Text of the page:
In its first two years of existence as a club, the Houston Dynamo won the MLS Cup. The team followed that up by finishing first place in the Western Conference and then the next year climbing to the conference final in the playoffs.
But it all came crumbling down in Year Five. Houston finished 2010 second from bottom in the West, conceded the most injury-time goals, and let in the second-most goals overall in the league.
Serious injury concerns and an inability to replace departing stars conspired to foil Dominic Kinnear as his side failed to qualify for the playoffs for the first time since moving to Texas in 2006.
What went right?
While scrounging around for positives to this season, Dynamo fans will resort to clinging to potential shown. Winger Danny Cruz showed glimpses of pace and frenzy which should see him mature into an effective wide option throughout his career. Lovel Palmer slowly bedded into the central midfield slot and showed a penchant for hitting wonder-goals from afar. And Geoff Cameron proved on either side of his PCL injury that he is the crucial cog on which Kinnear will build this team moving forward.
Off the field, the club recently signed a 30-year lease on ground to build a downtown stadium. Additionally, the team found a new sponsor for its jerseys. Both are major moves for the profitability and future of the club.
What went wrong?
In effect, Kinnear's green thumb for replacing departing stars turned brown and wrinkled. In the wake of Ricardo Clark and Stuart Holden setting sail for Europe and Wade Barrett's retirement, Kinnear struggled to find adequate replacements quickly enough.
The gaping hole Clark and Holden left in central midfield cost Houston a great deal of possession and midfield steel, blunting the team's creativity and exposing the defense. That defensive unit, with age finally catching up to Pat Onstad, conceded 49 goals, only one shy of the league-worst 50 let in by the New England Revolution. Up top, an injury-ravaged Brian Ching floundered without a steady partner, scoring only seven goals.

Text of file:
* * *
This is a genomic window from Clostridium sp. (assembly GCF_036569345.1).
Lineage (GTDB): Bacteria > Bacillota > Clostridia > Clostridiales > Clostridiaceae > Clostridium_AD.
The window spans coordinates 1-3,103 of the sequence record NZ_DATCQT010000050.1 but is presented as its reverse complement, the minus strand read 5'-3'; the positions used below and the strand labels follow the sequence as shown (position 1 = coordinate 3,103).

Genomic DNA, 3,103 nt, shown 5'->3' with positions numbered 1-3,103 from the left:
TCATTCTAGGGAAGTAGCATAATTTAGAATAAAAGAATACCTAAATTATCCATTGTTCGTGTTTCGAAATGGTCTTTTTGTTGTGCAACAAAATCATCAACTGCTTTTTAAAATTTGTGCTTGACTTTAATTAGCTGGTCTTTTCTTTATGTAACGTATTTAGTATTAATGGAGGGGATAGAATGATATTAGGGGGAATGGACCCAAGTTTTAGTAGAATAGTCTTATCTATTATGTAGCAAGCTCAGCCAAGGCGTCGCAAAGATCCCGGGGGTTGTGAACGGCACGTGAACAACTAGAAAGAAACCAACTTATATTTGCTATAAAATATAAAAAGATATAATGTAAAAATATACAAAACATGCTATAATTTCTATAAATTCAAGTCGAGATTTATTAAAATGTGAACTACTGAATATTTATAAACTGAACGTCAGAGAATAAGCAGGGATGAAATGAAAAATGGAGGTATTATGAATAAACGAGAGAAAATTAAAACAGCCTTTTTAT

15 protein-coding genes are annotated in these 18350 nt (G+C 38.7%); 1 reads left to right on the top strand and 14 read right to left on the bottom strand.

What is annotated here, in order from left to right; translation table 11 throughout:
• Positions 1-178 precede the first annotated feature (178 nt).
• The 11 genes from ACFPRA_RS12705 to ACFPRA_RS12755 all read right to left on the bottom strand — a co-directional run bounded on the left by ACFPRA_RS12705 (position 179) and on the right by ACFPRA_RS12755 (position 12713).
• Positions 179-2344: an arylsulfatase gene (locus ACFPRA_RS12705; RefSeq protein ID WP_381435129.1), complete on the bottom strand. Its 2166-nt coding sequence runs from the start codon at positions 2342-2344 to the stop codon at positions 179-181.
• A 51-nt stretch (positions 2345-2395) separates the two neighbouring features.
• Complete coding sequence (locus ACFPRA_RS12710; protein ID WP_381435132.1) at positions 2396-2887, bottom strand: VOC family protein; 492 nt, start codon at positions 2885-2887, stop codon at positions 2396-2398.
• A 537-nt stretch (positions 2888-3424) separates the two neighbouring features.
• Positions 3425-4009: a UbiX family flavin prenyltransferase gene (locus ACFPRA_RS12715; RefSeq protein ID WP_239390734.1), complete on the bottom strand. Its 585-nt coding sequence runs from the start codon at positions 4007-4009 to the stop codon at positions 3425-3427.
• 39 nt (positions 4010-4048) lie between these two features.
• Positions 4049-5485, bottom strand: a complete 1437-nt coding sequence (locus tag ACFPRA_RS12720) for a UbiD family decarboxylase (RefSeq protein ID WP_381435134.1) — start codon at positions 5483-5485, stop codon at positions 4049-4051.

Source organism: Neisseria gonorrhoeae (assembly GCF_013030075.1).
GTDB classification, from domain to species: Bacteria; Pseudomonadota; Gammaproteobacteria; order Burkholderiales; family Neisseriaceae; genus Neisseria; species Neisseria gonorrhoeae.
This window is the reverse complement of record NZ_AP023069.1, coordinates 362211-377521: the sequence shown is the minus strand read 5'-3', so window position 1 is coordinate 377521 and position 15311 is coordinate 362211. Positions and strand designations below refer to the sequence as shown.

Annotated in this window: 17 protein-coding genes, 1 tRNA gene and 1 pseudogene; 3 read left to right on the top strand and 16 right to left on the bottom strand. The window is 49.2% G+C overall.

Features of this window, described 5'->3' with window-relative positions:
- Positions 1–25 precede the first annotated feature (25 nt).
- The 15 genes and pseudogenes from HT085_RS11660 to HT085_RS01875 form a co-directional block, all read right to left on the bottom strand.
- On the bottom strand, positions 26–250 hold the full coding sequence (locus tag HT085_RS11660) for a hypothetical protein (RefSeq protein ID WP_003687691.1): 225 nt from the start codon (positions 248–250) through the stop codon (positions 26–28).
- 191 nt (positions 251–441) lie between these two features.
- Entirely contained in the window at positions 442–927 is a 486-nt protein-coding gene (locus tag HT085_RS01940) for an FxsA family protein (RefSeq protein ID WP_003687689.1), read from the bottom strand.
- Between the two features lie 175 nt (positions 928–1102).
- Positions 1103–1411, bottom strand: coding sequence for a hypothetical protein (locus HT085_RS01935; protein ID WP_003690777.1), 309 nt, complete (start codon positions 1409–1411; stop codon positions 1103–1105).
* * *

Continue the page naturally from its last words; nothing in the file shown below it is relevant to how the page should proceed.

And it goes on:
No one expected Houston to be quite so bad in 2010. The club obviously was in transition, at least in playing personnel, but Kinnear always seems to come up good even when his stars leave (see: Dwayne De Rosario). This time he fell short, with the team looking sluggish, injury-prone, and exhausted throughout the season.
Mista takes the prize for worst Designated Player ever, but Luis Angel Landin still probably won't show his chubby face around Texas any time soon. The club's first DP was a bust, failing to reach the necessary fitness to compete in MLS or to correctly balance out Ching in attack. Houston pulled the plug midway through the season rather than continue overpaying for an underperformer.
Another major letdown was how poorly the team used the 2010 SuperDraft. Kinnear has typically traded away draft picks for proven midseason acquisitions, but it backfired horribly this year. Of the three players drafted in 2010, only fourth-round selection Samuel Appiah signed a contract. The failure to bolster in the draft grates especially when the team blatantly needed some youthful refreshing.
The Dynamo cut ties with a series of veteran players ahead of the first-ever re-entry draft. Club and league stalwarts Onstad, Richard Mulrooney, Adrian Serioux, Ryan Cochrane, and Joseph Ngwenya will free up a tremendous amount of cap space, but also leave a leadership void.
Kinnear's main focus in the offseason will be acquiring cheaper options who can contribute more to a season than the departing fleet. A goal-scoring foil to Ching is also a must.
Houston will do better in 2011 if...
In an interview with MLSsoccer.com, Kinnear pin-pointed the defense as his main concern in the offseason. “The defense has to be corrected before next season,” he said. “We need to defend better, and that’s team defending.” Assuming the team addresses that, the club will fare much better in 2011, regardless of any failures to cure the other ailments.
Houston will do worse in 2011 if...
There's not much room for decline. Still, if the defense remains a shambles, Onstad isn't replaced, and the other holes remain empty, there are always more games to lose. Just ask D.C. United.
Player to watch in 2011?
Crucial to the team's efforts next year is Geoff Cameron. In 2009, Cameron forged an impressive defensive partnership with Bobby Boswell which saw him earn national team attention and a Best XI nod. A shift to midfield in 2010 also held promise until a major injury robbed the 25-year-old of half the season. It's unclear where exactly the 6'3 utility man will end up, but his fitness is key to Houston's season either way.
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